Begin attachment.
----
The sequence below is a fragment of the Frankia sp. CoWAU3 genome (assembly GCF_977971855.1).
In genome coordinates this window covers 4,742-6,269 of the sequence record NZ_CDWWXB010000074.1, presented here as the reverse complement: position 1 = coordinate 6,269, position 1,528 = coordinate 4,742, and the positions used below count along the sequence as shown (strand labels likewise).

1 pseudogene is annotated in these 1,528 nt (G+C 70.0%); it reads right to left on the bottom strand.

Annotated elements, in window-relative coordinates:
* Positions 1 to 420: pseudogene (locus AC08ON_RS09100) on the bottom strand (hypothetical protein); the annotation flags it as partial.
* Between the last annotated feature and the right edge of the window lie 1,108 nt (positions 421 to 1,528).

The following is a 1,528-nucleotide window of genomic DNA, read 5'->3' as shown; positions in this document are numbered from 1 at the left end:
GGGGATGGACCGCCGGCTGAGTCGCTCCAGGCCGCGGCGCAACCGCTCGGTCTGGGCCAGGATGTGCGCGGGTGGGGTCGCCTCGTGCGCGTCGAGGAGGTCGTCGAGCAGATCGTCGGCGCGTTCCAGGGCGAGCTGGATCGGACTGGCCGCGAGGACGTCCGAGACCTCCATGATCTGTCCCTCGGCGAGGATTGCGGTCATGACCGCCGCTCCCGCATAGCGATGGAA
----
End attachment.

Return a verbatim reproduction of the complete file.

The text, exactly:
The sequence below is a fragment of the Frankia sp. CoWAU3 genome (assembly GCF_977971855.1).
In genome coordinates this window covers 4,742-6,269 of the sequence record NZ_CDWWXB010000074.1, presented here as the reverse complement: position 1 = coordinate 6,269, position 1,528 = coordinate 4,742, and the positions used below count along the sequence as shown (strand labels likewise).

1 pseudogene is annotated in these 1,528 nt (G+C 70.0%); it reads right to left on the bottom strand.

Annotated elements, in window-relative coordinates:
* Positions 1 to 420: pseudogene (locus AC08ON_RS09100) on the bottom strand (hypothetical protein); the annotation flags it as partial.
* Between the last annotated feature and the right edge of the window lie 1,108 nt (positions 421 to 1,528).

The following is a 1,528-nucleotide window of genomic DNA, read 5'->3' as shown; positions in this document are numbered from 1 at the left end:
GGGGATGGACCGCCGGCTGAGTCGCTCCAGGCCGCGGCGCAACCGCTCGGTCTGGGCCAGGATGTGCGCGGGTGGGGTCGCCTCGTGCGCGTCGAGGAGGTCGTCGAGCAGATCGTCGGCGCGTTCCAGGGCGAGCTGGATCGGACTGGCCGCGAGGACGTCCGAGACCTCCATGATCTGTCCCTCGGCGAGGATTGCGGTCATGACCGCCGCTCCCGCATAGCGATGGAA